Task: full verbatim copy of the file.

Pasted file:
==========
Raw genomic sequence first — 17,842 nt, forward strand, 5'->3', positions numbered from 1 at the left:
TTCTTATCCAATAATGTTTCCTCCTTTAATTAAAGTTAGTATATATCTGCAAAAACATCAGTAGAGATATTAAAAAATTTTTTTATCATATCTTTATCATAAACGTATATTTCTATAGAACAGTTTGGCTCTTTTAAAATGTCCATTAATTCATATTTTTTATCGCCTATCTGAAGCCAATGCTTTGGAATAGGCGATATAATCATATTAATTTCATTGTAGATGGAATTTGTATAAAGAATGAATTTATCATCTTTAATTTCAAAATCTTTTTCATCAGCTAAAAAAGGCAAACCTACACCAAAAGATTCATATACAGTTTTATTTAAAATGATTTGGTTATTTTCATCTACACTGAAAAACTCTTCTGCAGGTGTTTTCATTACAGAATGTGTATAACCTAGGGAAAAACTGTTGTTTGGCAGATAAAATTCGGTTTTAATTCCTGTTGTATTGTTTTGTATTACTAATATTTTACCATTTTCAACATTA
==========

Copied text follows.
Raw genomic sequence first — 17,842 nt, forward strand, 5'->3', positions numbered from 1 at the left:
TTCTTATCCAATAATGTTTCCTCCTTTAATTAAAGTTAGTATATATCTGCAAAAACATCAGTAGAGATATTAAAAAATTTTTTTATCATATCTTTATCATAAACGTATATTTCTATAGAACAGTTTGGCTCTTTTAAAATGTCCATTAATTCATATTTTTTATCGCCTATCTGAAGCCAATGCTTTGGAATAGGCGATATAATCATATTAATTTCATTGTAGATGGAATTTGTATAAAGAATGAATTTATCATCTTTAATTTCAAAATCTTTTTCATCAGCTAAAAAAGGCAAACCTACACCAAAAGATTCATATACAGTTTTATTTAAAATGATTTGGTTATTTTCATCTACACTGAAAAACTCTTCTGCAGGTGTTTTCATTACAGAATGTGTATAACCTAGGGAAAAACTGTTGTTTGGCAGATAAAATTCGGTTTTAATTCCTGTTGTATTGTTTTGTATTACTAATATTTTACCATTTTCAACATTA